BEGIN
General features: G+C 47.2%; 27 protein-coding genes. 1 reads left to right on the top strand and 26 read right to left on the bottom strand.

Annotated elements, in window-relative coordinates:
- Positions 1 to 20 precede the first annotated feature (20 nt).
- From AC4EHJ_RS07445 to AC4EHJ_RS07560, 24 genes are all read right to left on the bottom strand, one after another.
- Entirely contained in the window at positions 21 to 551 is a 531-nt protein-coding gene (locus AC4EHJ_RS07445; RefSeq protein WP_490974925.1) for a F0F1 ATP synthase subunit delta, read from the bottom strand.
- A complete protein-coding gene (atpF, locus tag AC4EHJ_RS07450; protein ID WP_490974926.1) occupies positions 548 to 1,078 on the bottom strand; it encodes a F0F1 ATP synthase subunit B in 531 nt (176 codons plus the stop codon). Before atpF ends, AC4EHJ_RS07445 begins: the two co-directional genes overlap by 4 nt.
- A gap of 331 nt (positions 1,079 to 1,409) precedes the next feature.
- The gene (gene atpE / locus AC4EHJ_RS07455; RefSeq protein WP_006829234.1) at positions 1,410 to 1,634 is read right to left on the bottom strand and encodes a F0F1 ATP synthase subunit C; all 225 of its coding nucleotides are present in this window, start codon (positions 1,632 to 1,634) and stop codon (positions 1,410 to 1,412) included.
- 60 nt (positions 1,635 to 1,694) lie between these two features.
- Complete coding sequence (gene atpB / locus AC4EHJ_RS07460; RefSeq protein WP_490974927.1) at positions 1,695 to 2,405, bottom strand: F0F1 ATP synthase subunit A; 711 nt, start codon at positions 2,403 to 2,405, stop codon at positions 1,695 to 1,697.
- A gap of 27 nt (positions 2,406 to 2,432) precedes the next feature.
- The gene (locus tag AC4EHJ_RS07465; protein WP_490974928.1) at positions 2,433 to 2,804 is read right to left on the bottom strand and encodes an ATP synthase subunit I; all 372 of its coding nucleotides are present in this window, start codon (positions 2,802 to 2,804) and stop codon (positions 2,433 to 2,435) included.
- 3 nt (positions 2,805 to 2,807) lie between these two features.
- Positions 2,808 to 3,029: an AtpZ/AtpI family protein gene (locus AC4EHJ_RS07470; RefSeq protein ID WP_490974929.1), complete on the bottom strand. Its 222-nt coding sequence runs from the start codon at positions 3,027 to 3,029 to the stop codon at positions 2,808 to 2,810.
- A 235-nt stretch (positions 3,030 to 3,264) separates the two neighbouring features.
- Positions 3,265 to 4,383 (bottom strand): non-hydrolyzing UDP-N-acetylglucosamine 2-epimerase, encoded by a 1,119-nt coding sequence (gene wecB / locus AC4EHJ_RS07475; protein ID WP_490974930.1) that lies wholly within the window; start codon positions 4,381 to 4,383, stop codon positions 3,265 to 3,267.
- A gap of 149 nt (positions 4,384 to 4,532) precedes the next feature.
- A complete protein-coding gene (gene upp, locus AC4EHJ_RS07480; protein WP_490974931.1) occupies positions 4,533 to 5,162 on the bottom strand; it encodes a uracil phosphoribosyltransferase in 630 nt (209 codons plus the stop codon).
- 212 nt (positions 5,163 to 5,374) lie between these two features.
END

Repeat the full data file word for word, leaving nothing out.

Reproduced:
General features: G+C 47.2%; 27 protein-coding genes. 1 reads left to right on the top strand and 26 read right to left on the bottom strand.

Annotated elements, in window-relative coordinates:
- Positions 1 to 20 precede the first annotated feature (20 nt).
- From AC4EHJ_RS07445 to AC4EHJ_RS07560, 24 genes are all read right to left on the bottom strand, one after another.
- Entirely contained in the window at positions 21 to 551 is a 531-nt protein-coding gene (locus AC4EHJ_RS07445; RefSeq protein WP_490974925.1) for a F0F1 ATP synthase subunit delta, read from the bottom strand.
- A complete protein-coding gene (atpF, locus tag AC4EHJ_RS07450; protein ID WP_490974926.1) occupies positions 548 to 1,078 on the bottom strand; it encodes a F0F1 ATP synthase subunit B in 531 nt (176 codons plus the stop codon). Before atpF ends, AC4EHJ_RS07445 begins: the two co-directional genes overlap by 4 nt.
- A gap of 331 nt (positions 1,079 to 1,409) precedes the next feature.
- The gene (gene atpE / locus AC4EHJ_RS07455; RefSeq protein WP_006829234.1) at positions 1,410 to 1,634 is read right to left on the bottom strand and encodes a F0F1 ATP synthase subunit C; all 225 of its coding nucleotides are present in this window, start codon (positions 1,632 to 1,634) and stop codon (positions 1,410 to 1,412) included.
- 60 nt (positions 1,635 to 1,694) lie between these two features.
- Complete coding sequence (gene atpB / locus AC4EHJ_RS07460; RefSeq protein WP_490974927.1) at positions 1,695 to 2,405, bottom strand: F0F1 ATP synthase subunit A; 711 nt, start codon at positions 2,403 to 2,405, stop codon at positions 1,695 to 1,697.
- A gap of 27 nt (positions 2,406 to 2,432) precedes the next feature.
- The gene (locus tag AC4EHJ_RS07465; protein WP_490974928.1) at positions 2,433 to 2,804 is read right to left on the bottom strand and encodes an ATP synthase subunit I; all 372 of its coding nucleotides are present in this window, start codon (positions 2,802 to 2,804) and stop codon (positions 2,433 to 2,435) included.
- 3 nt (positions 2,805 to 2,807) lie between these two features.
- Positions 2,808 to 3,029: an AtpZ/AtpI family protein gene (locus AC4EHJ_RS07470; RefSeq protein ID WP_490974929.1), complete on the bottom strand. Its 222-nt coding sequence runs from the start codon at positions 3,027 to 3,029 to the stop codon at positions 2,808 to 2,810.
- A 235-nt stretch (positions 3,030 to 3,264) separates the two neighbouring features.
- Positions 3,265 to 4,383 (bottom strand): non-hydrolyzing UDP-N-acetylglucosamine 2-epimerase, encoded by a 1,119-nt coding sequence (gene wecB / locus AC4EHJ_RS07475; protein ID WP_490974930.1) that lies wholly within the window; start codon positions 4,381 to 4,383, stop codon positions 3,265 to 3,267.
- A gap of 149 nt (positions 4,384 to 4,532) precedes the next feature.
- A complete protein-coding gene (gene upp, locus AC4EHJ_RS07480; protein WP_490974931.1) occupies positions 4,533 to 5,162 on the bottom strand; it encodes a uracil phosphoribosyltransferase in 630 nt (209 codons plus the stop codon).
- 212 nt (positions 5,163 to 5,374) lie between these two features.